protesters.

 The National Organization for Women plans to be there. "It's important for
our own spirit to  let people know there is a place to plug in, take that
anger and use it to fuel some additional  activism," NOW President Patricia
Ireland said.

 The Rev. Al Sharpton and the Rev. Walter Fauntroy plan a "shadow
inauguration" outside  the U.S. Supreme Court to swear in those pledging to
uphold the Voting Rights Act.

 "We feel the act was violated by George Bush," Sharpton said.

 Fauntroy, pastor of New Bethel Baptist Church in Shaw, said he has
witnessed every  swearing-in since President Franklin D. Roosevelt's fourth
in 1945, and "I know of no  inauguration that has been the source of greater
controversy than this . . . following a  shameful election."

 Other activists are planning a Voters March to call for election reform and
the abolishment  of the electoral college. "Our nation has been traumatized
by what has happened in this  election," said Louis Posner, a New York
attorney leading the effort.

 Another group, the D.C.-based New Black Panther Party, and its allies plan
to stage a Day  of Outrage march, said spokesman Malik Shabazz.

 Other local protest efforts are being coordinated by the Justice Action
Movement, a coalition  of many who protested the World Bank. They have been
holding public meetings for several  weeks at George Washington University.
They scheduled a news conference today to bring  together organizers of
various protest efforts.

 On Monday, several dozen people attended a Justice Action Movement meeting.
Most were  students or young members of progressive organizations and
unions, but several were old  enough to have protested Nixon's inauguration.
Justice Action Movement has dubbed Jan.  20 the "InaugurAuction," a
reference to members' belief that the major parties buy the White  House
with corporate funds.

 "Because of a corrupt political system, we now have a president who is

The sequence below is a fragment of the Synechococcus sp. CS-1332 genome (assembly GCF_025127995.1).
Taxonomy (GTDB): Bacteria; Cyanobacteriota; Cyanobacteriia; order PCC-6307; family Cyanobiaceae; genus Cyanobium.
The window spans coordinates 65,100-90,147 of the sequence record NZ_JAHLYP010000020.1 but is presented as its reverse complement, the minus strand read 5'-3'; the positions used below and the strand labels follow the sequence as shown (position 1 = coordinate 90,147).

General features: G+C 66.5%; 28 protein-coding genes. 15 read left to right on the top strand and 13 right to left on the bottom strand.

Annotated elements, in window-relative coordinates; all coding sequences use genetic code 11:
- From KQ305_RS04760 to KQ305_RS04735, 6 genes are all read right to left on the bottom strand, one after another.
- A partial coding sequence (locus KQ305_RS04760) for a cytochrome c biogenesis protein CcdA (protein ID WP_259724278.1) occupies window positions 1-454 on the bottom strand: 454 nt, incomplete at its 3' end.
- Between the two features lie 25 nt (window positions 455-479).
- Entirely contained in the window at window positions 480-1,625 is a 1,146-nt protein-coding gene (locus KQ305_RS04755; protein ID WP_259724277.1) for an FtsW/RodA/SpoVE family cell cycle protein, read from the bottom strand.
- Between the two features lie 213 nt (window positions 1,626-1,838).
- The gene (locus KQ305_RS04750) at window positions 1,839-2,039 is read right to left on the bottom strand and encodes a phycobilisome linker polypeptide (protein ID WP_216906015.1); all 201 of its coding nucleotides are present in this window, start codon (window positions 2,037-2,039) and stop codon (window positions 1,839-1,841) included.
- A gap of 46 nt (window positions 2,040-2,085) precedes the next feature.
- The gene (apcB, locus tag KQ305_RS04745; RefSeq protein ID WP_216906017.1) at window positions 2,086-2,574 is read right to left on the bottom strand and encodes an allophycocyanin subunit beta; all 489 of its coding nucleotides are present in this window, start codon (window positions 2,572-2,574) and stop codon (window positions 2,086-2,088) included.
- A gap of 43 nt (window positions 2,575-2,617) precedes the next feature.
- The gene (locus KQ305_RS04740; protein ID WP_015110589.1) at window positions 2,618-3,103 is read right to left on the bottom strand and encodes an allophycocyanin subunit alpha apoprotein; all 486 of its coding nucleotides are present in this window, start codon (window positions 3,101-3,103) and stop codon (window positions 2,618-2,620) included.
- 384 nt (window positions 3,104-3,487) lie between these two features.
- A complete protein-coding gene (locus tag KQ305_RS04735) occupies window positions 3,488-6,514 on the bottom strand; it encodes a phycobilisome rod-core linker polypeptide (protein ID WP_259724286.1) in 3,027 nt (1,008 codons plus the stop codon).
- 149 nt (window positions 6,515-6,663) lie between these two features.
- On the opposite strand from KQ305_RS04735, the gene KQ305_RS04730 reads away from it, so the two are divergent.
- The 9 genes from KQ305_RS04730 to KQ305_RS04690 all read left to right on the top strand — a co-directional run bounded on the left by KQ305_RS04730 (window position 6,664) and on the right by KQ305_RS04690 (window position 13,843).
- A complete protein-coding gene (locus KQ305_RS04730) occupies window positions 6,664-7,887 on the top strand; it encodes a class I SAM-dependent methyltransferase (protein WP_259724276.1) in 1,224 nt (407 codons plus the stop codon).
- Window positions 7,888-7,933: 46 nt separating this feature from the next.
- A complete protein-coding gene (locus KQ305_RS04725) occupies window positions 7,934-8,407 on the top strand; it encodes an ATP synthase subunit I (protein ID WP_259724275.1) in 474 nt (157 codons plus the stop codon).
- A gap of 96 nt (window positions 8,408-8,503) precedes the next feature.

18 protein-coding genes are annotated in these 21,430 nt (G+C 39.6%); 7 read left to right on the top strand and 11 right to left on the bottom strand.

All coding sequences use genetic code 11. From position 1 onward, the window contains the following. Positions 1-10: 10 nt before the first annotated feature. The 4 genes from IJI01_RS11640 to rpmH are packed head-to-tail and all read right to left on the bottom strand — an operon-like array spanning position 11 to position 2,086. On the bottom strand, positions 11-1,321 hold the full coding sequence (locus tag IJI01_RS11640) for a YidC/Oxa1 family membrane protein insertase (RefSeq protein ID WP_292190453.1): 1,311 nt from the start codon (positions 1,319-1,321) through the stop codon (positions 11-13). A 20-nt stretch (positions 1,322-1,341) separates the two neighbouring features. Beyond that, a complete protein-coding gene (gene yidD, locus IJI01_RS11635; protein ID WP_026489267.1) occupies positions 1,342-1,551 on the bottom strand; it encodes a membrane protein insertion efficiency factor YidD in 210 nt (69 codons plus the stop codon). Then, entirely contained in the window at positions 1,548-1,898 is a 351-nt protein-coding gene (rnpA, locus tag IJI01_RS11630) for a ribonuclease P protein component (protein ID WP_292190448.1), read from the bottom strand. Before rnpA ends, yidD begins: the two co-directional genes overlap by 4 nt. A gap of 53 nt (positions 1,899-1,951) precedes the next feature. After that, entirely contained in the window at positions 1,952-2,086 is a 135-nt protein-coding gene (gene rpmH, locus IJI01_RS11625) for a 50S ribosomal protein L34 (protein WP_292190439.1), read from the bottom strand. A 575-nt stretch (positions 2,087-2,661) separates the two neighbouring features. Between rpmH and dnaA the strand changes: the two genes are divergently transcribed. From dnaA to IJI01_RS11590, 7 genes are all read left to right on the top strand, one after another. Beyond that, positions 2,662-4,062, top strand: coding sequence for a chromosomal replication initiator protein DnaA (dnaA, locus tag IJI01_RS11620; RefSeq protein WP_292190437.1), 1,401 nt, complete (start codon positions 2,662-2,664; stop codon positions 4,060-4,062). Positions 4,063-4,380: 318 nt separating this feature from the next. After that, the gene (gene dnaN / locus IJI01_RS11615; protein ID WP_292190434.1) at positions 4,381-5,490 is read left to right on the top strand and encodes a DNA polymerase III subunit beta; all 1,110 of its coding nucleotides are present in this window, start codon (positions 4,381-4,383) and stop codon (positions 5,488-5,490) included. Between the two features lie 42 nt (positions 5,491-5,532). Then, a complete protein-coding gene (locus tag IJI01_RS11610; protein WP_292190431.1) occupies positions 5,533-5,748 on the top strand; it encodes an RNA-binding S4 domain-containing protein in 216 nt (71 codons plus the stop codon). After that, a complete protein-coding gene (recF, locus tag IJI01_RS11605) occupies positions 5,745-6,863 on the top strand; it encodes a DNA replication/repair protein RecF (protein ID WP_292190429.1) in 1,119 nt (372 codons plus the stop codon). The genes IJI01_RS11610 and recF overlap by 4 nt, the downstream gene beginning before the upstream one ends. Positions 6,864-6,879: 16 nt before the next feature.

going to be  threatening the lives of many innocent people because of his
support for the death penalty,  military policies abroad and free trade,"
said Adam Eidinger, 27, a movement organizer.

 At the meeting, the group voted not to use violence, vandalism, weapons,
alcohol or drugs.  They also decided to remain in small groups scattered all
over the Mall, employing creative  visual effects and stilt walkers to make
their points.

 After the meeting, several organizers said they suspected a police
infiltrator was in their  midst. A man with a goatee looked just like a
plainclothes officer who figured prominently in  confrontations with World
Bank demonstrators, according to organizers who said they have  videotapes.

 Before ending a brief telephone interview with The Washington Post, the man
denied he was  an undercover officer. A police spokesman said there is no
one on the force with the name  the man used at the meeting. Gainer
confirmed that the police have infiltrated the  protesters, but he didn't
identify anyone.

 "They're looking for excuses to shut us down," Eidinger said.

 This week, a few members of Justice Action Movement held a practice
InaugurAuction in  front of the White House, offering to auction the
building for $10 to carpenters building  bleachers for the parade.

 "I don't feel this particular election demonstrates ideally what the
presidency is for this  country," said Elizabeth Croyden, 30, an actress and
film producer who participated. "It  exposes a lot of flaws in the system,
and I'm upset about it. If you don't get involved, how  can you make a
difference?"